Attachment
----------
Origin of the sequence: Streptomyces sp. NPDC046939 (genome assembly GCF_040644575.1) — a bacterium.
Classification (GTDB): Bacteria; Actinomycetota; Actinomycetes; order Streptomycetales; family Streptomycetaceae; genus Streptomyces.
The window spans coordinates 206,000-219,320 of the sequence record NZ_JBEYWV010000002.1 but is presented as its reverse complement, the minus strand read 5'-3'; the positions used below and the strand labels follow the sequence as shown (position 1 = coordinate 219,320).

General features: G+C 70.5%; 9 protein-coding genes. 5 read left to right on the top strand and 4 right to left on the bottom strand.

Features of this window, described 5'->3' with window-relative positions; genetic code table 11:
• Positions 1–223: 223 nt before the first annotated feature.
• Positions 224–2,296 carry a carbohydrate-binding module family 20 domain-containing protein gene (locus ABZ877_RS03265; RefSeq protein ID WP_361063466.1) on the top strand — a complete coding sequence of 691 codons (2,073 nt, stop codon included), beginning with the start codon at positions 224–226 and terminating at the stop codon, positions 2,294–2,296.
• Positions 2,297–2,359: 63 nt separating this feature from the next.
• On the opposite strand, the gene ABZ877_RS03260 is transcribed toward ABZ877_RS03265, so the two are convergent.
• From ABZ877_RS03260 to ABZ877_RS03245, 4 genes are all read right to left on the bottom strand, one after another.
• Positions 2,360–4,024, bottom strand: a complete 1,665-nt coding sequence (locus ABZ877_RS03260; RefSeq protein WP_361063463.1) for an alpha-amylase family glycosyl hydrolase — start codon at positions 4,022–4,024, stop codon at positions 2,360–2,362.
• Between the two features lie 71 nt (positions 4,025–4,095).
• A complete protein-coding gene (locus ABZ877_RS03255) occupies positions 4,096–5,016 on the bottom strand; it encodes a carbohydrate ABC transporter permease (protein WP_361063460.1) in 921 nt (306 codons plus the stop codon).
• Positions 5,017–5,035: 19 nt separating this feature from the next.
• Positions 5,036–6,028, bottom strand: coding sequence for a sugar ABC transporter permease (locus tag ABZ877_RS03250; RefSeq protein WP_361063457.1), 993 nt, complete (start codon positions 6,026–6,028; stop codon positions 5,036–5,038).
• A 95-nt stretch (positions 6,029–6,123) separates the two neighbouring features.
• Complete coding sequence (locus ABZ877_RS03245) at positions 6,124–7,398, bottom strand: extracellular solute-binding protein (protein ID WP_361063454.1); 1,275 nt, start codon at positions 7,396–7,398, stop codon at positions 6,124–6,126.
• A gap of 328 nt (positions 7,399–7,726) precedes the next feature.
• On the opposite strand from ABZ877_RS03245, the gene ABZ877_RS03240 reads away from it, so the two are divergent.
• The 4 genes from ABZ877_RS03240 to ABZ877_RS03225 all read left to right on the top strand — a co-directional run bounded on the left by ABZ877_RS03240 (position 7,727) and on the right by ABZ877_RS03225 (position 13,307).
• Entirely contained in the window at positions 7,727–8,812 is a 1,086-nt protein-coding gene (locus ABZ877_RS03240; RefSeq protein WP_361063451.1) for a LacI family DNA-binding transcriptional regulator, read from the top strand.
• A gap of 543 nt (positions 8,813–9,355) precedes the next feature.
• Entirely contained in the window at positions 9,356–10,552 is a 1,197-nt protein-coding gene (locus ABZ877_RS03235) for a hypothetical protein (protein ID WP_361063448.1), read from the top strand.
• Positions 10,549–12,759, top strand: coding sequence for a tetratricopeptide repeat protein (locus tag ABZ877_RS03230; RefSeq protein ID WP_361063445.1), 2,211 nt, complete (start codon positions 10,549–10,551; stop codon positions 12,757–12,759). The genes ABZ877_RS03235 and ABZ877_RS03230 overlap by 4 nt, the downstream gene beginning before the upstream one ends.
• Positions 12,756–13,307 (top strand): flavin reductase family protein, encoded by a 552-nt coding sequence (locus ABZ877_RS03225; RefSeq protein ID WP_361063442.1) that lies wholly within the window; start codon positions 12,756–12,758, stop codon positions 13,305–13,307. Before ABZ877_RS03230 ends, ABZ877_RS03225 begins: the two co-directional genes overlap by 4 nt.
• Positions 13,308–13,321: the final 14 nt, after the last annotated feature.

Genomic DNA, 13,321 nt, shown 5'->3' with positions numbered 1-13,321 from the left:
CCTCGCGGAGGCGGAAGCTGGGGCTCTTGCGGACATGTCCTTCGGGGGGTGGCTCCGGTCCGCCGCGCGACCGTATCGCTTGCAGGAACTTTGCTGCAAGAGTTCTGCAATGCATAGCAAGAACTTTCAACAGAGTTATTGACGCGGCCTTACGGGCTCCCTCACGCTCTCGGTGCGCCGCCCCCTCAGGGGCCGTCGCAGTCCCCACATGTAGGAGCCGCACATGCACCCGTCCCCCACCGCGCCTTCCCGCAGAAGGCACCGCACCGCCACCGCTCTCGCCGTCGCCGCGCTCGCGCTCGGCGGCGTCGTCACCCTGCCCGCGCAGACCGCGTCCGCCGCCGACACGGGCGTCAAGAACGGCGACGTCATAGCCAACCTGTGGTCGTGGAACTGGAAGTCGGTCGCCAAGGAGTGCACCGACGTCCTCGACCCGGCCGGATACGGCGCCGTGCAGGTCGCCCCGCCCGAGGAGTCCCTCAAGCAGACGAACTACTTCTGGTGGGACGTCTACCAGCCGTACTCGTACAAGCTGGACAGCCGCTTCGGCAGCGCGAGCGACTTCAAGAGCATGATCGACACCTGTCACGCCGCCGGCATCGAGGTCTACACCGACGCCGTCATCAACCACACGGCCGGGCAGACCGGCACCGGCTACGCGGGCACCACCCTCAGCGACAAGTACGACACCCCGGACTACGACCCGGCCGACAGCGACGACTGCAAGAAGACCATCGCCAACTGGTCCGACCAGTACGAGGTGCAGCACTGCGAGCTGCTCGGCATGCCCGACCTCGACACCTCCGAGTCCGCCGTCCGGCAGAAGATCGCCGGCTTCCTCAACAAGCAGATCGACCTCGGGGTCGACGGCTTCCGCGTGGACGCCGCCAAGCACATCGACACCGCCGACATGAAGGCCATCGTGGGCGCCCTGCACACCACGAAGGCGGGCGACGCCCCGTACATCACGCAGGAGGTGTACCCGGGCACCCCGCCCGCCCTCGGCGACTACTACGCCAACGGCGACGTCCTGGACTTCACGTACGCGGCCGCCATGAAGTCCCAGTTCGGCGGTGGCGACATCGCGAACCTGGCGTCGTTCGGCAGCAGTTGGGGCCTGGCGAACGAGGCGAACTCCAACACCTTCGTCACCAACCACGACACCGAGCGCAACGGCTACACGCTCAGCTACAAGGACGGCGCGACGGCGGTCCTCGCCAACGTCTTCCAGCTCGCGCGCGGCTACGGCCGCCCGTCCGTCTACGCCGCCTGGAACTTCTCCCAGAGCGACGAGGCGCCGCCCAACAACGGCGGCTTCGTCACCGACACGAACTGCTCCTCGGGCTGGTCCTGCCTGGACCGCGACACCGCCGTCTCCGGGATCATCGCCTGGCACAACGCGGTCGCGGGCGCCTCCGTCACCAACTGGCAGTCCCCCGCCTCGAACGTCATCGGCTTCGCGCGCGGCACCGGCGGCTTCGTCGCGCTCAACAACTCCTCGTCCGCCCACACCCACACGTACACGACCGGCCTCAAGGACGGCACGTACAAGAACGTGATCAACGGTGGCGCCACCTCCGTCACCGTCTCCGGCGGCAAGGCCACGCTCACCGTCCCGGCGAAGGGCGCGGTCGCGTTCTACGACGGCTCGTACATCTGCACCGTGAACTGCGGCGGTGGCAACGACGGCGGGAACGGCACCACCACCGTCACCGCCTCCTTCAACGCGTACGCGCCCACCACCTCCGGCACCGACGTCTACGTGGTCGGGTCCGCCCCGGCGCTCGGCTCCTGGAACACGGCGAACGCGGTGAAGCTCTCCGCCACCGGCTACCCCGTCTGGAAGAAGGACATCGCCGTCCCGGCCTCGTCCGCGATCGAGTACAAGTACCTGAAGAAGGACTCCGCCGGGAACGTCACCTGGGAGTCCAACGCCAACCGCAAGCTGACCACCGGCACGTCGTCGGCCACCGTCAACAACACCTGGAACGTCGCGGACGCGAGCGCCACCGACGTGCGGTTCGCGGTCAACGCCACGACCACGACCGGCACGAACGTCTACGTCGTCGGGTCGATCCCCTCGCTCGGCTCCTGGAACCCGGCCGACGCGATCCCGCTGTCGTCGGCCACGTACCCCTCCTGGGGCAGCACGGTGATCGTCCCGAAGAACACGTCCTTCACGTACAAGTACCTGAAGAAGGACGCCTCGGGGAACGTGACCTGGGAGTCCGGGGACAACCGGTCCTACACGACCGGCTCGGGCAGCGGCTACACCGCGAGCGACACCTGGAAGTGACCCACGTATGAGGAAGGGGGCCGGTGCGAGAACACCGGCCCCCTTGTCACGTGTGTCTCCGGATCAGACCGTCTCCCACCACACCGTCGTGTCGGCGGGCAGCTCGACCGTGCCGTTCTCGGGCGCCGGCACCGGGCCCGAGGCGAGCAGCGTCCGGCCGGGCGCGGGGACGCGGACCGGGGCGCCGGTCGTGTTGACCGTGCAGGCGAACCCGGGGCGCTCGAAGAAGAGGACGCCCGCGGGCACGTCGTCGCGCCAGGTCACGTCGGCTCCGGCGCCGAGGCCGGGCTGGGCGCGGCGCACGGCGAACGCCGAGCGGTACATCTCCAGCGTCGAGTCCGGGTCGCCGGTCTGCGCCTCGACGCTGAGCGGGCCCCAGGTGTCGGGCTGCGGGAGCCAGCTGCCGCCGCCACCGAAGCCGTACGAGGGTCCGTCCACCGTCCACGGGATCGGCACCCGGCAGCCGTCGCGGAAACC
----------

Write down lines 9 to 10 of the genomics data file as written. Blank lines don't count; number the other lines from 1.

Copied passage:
• On the opposite strand, the gene ABZ877_RS03260 is transcribed toward ABZ877_RS03265, so the two are convergent.
• From ABZ877_RS03260 to ABZ877_RS03245, 4 genes are all read right to left on the bottom strand, one after another.